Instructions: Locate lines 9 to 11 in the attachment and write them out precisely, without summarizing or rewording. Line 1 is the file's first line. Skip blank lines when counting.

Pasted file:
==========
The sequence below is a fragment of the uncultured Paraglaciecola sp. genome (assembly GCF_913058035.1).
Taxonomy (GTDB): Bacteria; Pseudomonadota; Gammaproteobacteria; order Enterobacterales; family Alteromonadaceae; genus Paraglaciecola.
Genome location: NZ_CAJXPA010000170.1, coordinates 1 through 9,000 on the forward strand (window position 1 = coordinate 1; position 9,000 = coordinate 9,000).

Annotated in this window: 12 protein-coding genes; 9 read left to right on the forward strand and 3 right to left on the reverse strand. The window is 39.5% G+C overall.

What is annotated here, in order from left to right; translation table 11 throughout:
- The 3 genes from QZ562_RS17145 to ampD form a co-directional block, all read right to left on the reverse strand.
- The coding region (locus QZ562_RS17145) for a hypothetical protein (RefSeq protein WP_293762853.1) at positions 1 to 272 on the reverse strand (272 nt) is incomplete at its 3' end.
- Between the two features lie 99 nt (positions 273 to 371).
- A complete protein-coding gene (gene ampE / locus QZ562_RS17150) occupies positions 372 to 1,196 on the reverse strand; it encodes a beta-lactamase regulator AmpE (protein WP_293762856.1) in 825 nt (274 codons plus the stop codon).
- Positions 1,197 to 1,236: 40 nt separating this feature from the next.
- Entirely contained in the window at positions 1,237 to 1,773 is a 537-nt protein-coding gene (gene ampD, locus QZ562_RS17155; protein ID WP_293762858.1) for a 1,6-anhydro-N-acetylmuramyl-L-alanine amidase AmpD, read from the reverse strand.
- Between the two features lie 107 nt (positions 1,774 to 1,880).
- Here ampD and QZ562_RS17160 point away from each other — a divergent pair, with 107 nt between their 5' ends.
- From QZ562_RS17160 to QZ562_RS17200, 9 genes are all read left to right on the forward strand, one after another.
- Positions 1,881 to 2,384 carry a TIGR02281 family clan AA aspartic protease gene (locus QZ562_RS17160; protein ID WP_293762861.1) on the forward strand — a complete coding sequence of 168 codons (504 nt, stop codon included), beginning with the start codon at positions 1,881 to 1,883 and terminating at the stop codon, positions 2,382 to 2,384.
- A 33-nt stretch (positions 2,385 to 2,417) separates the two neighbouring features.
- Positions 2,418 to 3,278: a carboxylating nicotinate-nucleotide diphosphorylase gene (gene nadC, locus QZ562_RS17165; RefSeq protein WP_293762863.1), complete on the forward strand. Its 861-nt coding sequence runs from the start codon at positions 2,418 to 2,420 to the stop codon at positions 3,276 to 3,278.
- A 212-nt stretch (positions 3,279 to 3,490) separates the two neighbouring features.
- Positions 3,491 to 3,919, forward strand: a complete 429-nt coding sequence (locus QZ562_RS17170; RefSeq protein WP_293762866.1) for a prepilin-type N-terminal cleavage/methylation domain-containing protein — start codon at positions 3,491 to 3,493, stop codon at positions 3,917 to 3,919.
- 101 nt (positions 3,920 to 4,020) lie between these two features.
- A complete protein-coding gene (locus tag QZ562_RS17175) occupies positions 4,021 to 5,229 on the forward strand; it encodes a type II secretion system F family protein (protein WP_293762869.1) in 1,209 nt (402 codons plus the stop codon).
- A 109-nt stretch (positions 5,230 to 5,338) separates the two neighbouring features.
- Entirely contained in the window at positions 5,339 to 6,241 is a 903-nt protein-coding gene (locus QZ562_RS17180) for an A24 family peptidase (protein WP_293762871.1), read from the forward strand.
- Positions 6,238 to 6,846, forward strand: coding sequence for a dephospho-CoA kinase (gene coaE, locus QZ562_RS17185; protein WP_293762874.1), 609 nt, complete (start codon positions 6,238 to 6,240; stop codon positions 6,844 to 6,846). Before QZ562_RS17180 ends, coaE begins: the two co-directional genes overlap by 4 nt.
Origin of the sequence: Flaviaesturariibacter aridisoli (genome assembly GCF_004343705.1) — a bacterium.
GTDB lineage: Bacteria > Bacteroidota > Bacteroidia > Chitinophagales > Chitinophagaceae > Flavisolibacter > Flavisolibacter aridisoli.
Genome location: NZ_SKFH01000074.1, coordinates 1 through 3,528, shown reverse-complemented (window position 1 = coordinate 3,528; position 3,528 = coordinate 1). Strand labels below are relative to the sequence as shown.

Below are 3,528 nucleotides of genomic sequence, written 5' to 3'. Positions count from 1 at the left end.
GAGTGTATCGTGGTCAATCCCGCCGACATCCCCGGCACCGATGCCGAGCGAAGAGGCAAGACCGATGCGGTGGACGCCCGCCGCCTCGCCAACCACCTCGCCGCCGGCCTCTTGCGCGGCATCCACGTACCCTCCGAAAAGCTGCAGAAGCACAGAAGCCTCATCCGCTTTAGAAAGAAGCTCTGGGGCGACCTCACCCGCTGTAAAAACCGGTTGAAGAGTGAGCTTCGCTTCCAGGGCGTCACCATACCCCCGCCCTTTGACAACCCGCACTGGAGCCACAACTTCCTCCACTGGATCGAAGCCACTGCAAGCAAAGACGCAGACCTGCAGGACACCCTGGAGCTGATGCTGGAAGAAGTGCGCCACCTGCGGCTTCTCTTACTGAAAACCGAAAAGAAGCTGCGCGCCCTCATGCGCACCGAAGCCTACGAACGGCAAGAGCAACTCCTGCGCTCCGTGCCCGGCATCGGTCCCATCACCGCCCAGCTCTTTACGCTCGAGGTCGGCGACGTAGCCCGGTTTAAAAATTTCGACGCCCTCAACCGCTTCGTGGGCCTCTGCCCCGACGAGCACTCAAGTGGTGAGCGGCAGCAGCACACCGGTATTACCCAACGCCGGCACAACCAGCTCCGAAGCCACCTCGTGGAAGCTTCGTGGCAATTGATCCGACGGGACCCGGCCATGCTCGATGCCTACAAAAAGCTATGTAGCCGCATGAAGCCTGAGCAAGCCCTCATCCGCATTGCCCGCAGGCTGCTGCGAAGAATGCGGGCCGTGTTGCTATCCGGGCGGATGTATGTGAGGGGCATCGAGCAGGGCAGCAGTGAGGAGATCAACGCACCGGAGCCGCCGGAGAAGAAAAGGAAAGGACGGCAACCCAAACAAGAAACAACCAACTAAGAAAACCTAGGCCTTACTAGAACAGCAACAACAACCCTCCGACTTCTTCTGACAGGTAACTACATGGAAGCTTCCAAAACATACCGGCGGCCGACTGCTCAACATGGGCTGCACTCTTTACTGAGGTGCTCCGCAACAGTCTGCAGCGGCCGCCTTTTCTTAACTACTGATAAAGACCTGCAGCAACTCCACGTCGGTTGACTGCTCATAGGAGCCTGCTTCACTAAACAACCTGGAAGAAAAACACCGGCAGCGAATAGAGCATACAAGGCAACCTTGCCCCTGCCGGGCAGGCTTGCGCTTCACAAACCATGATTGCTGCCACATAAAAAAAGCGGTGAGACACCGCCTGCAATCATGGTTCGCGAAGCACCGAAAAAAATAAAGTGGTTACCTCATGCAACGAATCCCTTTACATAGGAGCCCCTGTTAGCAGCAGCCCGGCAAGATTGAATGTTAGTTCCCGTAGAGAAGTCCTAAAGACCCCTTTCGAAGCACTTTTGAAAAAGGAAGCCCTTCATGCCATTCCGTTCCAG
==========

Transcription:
- A complete protein-coding gene (gene ampE / locus QZ562_RS17150) occupies positions 372 to 1,196 on the reverse strand; it encodes a beta-lactamase regulator AmpE (protein WP_293762856.1) in 825 nt (274 codons plus the stop codon).
- Positions 1,197 to 1,236: 40 nt separating this feature from the next.
- Entirely contained in the window at positions 1,237 to 1,773 is a 537-nt protein-coding gene (gene ampD, locus QZ562_RS17155; protein ID WP_293762858.1) for a 1,6-anhydro-N-acetylmuramyl-L-alanine amidase AmpD, read from the reverse strand.